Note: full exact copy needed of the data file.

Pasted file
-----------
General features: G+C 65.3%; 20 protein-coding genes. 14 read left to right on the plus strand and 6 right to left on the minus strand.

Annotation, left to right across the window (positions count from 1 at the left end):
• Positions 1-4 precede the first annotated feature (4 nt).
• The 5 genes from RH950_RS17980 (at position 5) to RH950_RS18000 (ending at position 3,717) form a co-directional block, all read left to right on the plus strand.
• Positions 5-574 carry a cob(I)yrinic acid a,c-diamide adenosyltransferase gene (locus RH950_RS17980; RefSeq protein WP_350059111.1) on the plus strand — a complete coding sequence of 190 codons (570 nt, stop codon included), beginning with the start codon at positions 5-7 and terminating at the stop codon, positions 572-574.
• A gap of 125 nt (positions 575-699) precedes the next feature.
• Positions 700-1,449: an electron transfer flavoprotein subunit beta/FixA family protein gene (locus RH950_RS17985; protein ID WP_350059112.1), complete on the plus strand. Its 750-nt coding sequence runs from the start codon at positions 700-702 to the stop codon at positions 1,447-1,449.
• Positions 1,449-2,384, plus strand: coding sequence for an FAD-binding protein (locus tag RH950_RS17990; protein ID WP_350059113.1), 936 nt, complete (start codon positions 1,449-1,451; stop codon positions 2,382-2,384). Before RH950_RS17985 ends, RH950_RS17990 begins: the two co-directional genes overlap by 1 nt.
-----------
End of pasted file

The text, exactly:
General features: G+C 65.3%; 20 protein-coding genes. 14 read left to right on the plus strand and 6 right to left on the minus strand.

Annotation, left to right across the window (positions count from 1 at the left end):
• Positions 1-4 precede the first annotated feature (4 nt).
• The 5 genes from RH950_RS17980 (at position 5) to RH950_RS18000 (ending at position 3,717) form a co-directional block, all read left to right on the plus strand.
• Positions 5-574 carry a cob(I)yrinic acid a,c-diamide adenosyltransferase gene (locus RH950_RS17980; RefSeq protein WP_350059111.1) on the plus strand — a complete coding sequence of 190 codons (570 nt, stop codon included), beginning with the start codon at positions 5-7 and terminating at the stop codon, positions 572-574.
• A gap of 125 nt (positions 575-699) precedes the next feature.
• Positions 700-1,449: an electron transfer flavoprotein subunit beta/FixA family protein gene (locus RH950_RS17985; protein ID WP_350059112.1), complete on the plus strand. Its 750-nt coding sequence runs from the start codon at positions 700-702 to the stop codon at positions 1,447-1,449.
• Positions 1,449-2,384, plus strand: coding sequence for an FAD-binding protein (locus tag RH950_RS17990; protein ID WP_350059113.1), 936 nt, complete (start codon positions 1,449-1,451; stop codon positions 2,382-2,384). Before RH950_RS17985 ends, RH950_RS17990 begins: the two co-directional genes overlap by 1 nt.